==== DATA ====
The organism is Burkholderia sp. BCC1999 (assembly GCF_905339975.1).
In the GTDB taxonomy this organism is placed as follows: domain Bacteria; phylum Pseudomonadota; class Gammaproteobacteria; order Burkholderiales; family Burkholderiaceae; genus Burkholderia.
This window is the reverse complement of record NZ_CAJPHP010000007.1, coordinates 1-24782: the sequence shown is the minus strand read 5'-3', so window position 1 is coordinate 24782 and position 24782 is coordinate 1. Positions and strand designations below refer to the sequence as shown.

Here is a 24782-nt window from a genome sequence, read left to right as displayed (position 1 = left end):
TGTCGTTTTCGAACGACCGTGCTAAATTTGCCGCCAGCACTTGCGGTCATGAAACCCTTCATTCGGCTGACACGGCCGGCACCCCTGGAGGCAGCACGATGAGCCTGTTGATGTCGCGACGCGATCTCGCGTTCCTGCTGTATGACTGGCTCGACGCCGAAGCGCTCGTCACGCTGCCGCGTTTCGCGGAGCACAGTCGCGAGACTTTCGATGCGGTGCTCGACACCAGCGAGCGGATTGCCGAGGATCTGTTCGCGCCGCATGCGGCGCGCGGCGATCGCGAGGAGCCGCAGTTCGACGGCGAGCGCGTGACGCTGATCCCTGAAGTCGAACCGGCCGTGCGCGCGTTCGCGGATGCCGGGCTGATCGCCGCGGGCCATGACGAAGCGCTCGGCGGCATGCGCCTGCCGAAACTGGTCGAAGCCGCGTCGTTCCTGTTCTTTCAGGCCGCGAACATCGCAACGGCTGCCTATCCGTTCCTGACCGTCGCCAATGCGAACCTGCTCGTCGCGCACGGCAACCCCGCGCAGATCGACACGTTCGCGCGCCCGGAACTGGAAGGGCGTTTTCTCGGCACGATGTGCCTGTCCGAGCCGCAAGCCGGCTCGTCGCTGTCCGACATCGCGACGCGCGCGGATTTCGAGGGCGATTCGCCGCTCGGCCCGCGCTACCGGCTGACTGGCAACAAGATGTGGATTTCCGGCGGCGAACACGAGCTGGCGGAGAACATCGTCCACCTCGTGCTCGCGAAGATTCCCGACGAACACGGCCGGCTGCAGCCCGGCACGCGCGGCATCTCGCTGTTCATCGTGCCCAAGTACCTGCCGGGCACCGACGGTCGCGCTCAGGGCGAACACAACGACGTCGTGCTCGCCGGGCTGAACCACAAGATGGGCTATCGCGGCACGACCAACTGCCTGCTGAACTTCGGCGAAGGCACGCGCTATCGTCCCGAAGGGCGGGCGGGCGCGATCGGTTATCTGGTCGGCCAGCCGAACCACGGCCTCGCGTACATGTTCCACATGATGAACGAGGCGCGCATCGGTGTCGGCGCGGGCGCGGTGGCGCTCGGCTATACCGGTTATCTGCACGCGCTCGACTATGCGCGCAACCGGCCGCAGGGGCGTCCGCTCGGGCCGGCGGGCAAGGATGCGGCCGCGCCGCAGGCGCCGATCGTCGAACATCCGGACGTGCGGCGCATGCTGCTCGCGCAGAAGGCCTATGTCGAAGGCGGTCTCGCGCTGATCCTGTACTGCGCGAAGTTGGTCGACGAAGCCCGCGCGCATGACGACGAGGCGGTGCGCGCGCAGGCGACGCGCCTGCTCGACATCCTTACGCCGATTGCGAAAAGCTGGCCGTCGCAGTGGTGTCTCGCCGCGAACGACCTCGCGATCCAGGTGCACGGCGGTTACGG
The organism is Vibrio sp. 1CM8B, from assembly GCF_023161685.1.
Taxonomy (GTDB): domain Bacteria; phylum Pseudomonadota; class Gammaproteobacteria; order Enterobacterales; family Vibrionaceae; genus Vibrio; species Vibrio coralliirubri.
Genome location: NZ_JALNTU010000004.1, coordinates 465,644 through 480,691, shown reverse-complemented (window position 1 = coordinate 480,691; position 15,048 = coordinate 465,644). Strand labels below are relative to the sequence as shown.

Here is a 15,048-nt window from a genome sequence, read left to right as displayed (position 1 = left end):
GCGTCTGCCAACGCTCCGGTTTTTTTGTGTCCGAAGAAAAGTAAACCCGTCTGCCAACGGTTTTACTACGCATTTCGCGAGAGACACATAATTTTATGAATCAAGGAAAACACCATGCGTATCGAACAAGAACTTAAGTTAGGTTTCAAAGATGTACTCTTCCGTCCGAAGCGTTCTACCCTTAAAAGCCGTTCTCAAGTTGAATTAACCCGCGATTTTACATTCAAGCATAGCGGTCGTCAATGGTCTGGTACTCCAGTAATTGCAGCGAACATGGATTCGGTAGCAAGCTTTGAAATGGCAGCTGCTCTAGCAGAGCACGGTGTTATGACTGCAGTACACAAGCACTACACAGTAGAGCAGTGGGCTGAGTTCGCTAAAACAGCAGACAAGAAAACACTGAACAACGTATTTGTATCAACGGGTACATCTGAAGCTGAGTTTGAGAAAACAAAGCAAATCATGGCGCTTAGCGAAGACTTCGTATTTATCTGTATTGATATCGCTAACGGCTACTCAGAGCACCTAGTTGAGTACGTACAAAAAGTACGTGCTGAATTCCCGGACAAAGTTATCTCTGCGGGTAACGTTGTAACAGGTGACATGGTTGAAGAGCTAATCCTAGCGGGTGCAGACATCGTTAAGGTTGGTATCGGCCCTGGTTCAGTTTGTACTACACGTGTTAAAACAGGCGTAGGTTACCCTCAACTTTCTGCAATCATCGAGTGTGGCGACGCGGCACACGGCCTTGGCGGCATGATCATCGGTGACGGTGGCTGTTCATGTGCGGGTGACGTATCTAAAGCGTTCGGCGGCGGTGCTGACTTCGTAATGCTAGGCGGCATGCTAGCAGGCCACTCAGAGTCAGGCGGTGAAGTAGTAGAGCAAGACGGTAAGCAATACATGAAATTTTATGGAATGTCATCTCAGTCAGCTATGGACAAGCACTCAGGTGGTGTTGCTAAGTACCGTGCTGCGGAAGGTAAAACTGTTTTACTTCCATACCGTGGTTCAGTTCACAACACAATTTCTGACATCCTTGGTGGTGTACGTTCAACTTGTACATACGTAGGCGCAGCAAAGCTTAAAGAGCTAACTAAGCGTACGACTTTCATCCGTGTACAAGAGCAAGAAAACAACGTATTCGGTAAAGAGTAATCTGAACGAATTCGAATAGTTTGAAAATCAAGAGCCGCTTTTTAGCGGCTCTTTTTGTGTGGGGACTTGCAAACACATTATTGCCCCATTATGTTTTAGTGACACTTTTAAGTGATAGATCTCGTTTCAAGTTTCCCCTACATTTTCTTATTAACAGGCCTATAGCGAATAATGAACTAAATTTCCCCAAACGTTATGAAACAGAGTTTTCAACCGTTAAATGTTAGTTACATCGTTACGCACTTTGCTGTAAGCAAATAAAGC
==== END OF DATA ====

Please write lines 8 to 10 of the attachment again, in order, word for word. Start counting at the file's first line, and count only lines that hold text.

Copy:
Genome location: NZ_JALNTU010000004.1, coordinates 465,644 through 480,691, shown reverse-complemented (window position 1 = coordinate 480,691; position 15,048 = coordinate 465,644). Strand labels below are relative to the sequence as shown.

Here is a 15,048-nt window from a genome sequence, read left to right as displayed (position 1 = left end):
GCGTCTGCCAACGCTCCGGTTTTTTTGTGTCCGAAGAAAAGTAAACCCGTCTGCCAACGGTTTTACTACGCATTTCGCGAGAGACACATAATTTTATGAATCAAGGAAAACACCATGCGTATCGAACAAGAACTTAAGTTAGGTTTCAAAGATGTACTCTTCCGTCCGAAGCGTTCTACCCTTAAAAGCCGTTCTCAAGTTGAATTAACCCGCGATTTTACATTCAAGCATAGCGGTCGTCAATGGTCTGGTACTCCAGTAATTGCAGCGAACATGGATTCGGTAGCAAGCTTTGAAATGGCAGCTGCTCTAGCAGAGCACGGTGTTATGACTGCAGTACACAAGCACTACACAGTAGAGCAGTGGGCTGAGTTCGCTAAAACAGCAGACAAGAAAACACTGAACAACGTATTTGTATCAACGGGTACATCTGAAGCTGAGTTTGAGAAAACAAAGCAAATCATGGCGCTTAGCGAAGACTTCGTATTTATCTGTATTGATATCGCTAACGGCTACTCAGAGCACCTAGTTGAGTACGTACAAAAAGTACGTGCTGAATTCCCGGACAAAGTTATCTCTGCGGGTAACGTTGTAACAGGTGACATGGTTGAAGAGCTAATCCTAGCGGGTGCAGACATCGTTAAGGTTGGTATCGGCCCTGGTTCAGTTTGTACTACACGTGTTAAAACAGGCGTAGGTTACCCTCAACTTTCTGCAATCATCGAGTGTGGCGACGCGGCACACGGCCTTGGCGGCATGATCATCGGTGACGGTGGCTGTTCATGTGCGGGTGACGTATCTAAAGCGTTCGGCGGCGGTGCTGACTTCGTAATGCTAGGCGGCATGCTAGCAGGCCACTCAGAGTCAGGCGGTGAAGTAGTAGAGCAAGACGGTAAGCAATACATGAAATTTTATGGAATGTCATCTCAGTCAGCTATGGACAAGCACTCAGGTGGTGTTGCTAAGTACCGTGCTGCGGAAGGTAAAACTGTTTTACTTCCATACCGTGGTTCAGTTCACAACACAATTTCTGACATCCTTGGTGGTGTACGTTCAACTTGTACATACGTAGGCGCAGCAAAGCTTAAAGAGCTAACTAAGCGTACGACTTTCATCCGTGTACAAGAGCAAGAAAACAACGTATTCGGTAAAGAGTAATCTGAACGAATTCGAATAGTTTGAAAATCAAGAGCCGCTTTTTAGCGGCTCTTTTTGTGTGGGGACTTGCAAACACATTATTGCCCCATTATGTTTTAGTGACACTTTTAAGTGATAGATCTCGTTTCAAGTTTCCCCTACATTTTCTTATTAACAGGCCTATAGCGAATAATGAACTAAATTTCCCCAAACGTTATGAAACAGAGTTTTCAACCGTTAAATGTTAGTTACATCGTTACGCACTTTGCTGTAAGCAAATAAAGC